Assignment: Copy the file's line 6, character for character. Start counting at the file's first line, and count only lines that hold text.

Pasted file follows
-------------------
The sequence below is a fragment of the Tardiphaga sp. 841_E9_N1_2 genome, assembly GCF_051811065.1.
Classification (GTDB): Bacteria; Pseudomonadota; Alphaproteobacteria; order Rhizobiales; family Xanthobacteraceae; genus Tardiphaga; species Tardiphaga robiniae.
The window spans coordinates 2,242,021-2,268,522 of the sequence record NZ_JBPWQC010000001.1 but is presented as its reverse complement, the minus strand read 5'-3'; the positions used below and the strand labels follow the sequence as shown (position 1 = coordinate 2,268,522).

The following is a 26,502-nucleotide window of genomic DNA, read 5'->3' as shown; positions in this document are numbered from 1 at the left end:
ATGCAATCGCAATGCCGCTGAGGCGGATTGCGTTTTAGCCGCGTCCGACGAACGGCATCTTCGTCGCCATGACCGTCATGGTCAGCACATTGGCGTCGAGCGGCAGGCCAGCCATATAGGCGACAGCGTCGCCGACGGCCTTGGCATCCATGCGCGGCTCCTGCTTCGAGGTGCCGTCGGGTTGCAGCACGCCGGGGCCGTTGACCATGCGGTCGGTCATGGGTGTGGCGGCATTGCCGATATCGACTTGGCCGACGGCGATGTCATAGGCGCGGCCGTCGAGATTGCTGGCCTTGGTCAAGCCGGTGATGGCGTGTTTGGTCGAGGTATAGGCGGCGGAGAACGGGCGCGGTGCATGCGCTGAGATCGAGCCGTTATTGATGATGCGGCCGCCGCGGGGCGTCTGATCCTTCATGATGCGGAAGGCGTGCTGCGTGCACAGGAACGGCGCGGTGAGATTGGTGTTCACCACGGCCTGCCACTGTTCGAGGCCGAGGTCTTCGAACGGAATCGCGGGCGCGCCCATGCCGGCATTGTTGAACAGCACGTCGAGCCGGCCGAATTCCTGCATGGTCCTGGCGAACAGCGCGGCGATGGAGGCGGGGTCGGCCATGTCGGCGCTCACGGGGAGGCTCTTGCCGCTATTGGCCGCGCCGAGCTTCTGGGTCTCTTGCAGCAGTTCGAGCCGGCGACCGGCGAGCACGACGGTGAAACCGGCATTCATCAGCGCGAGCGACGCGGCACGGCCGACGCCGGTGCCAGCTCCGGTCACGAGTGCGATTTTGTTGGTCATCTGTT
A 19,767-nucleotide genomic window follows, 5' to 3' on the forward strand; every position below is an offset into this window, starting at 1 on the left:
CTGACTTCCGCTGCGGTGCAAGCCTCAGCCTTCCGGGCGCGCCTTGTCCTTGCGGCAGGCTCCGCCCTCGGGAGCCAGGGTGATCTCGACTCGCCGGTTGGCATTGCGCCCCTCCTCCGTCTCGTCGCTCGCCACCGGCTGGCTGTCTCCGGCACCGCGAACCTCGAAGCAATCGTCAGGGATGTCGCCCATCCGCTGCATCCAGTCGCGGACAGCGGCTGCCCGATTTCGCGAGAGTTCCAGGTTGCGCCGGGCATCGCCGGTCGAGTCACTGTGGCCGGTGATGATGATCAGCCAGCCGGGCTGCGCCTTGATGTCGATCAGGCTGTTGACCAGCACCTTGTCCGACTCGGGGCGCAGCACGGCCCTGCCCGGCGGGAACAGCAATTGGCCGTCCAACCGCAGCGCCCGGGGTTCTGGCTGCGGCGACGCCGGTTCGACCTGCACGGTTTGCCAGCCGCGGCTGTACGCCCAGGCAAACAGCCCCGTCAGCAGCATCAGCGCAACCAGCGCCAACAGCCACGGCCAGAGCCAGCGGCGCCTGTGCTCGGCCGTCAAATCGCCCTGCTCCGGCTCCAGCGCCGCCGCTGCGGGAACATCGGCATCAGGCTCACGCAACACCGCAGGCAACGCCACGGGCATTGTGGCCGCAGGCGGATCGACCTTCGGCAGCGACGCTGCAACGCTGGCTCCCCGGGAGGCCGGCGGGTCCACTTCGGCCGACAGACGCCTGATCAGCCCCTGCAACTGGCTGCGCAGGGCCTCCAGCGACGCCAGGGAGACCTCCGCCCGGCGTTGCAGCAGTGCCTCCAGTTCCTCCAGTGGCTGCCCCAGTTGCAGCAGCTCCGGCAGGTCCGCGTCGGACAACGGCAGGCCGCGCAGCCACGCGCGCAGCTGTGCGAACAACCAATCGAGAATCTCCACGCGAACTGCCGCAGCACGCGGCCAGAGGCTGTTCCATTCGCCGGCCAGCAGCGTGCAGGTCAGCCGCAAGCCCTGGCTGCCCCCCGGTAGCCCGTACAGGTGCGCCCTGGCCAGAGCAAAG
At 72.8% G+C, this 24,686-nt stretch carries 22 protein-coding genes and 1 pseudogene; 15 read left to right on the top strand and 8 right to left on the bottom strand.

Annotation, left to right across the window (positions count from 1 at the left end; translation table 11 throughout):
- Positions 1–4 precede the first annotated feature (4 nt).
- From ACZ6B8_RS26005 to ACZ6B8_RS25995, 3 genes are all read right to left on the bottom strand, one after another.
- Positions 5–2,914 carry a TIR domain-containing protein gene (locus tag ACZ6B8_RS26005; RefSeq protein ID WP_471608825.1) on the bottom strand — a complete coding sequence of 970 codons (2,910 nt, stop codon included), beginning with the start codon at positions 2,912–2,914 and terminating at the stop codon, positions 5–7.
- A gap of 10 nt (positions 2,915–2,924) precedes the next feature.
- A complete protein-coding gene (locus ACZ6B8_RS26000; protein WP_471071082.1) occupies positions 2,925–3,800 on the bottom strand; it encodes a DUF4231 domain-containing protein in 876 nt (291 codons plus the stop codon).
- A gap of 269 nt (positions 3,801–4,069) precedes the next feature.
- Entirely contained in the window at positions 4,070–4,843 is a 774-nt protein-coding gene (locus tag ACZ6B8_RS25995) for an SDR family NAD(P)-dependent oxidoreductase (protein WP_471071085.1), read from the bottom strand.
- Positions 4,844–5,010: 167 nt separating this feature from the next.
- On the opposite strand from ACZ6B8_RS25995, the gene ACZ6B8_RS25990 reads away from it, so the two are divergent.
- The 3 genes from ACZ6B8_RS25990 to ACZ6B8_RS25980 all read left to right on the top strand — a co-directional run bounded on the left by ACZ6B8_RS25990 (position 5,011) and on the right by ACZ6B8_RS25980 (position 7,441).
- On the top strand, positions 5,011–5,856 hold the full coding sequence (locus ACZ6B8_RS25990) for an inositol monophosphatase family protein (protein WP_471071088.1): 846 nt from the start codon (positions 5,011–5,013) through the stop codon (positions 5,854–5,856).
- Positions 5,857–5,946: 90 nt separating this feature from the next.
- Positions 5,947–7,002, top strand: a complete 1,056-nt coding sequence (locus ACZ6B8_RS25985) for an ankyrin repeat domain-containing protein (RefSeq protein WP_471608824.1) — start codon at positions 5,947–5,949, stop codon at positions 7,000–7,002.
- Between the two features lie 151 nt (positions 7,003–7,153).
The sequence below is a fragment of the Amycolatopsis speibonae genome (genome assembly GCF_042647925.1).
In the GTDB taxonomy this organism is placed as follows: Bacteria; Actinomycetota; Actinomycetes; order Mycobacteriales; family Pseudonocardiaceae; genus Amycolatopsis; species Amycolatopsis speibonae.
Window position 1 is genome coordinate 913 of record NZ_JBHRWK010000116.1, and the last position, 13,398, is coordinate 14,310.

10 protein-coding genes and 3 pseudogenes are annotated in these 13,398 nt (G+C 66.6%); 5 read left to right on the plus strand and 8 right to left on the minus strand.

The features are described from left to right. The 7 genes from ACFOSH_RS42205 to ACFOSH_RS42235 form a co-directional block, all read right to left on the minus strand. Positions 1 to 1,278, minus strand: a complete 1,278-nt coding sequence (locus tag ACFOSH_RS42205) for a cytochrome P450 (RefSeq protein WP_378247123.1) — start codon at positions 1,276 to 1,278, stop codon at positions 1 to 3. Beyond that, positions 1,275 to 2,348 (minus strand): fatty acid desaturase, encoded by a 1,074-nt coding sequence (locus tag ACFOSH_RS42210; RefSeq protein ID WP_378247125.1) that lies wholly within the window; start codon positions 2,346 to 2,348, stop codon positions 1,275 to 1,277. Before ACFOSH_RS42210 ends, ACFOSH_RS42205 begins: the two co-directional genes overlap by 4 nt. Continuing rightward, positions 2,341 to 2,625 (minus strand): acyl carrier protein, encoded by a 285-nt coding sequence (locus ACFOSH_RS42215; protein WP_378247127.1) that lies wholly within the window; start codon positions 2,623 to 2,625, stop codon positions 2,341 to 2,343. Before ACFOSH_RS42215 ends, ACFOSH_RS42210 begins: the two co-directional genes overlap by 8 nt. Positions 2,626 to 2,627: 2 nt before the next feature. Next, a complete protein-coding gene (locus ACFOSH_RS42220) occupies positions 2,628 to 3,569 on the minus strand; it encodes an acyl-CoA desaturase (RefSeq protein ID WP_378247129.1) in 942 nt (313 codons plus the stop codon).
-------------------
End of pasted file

A 19,767-nucleotide genomic window follows, 5' to 3' on the forward strand; every position below is an offset into this window, starting at 1 on the left: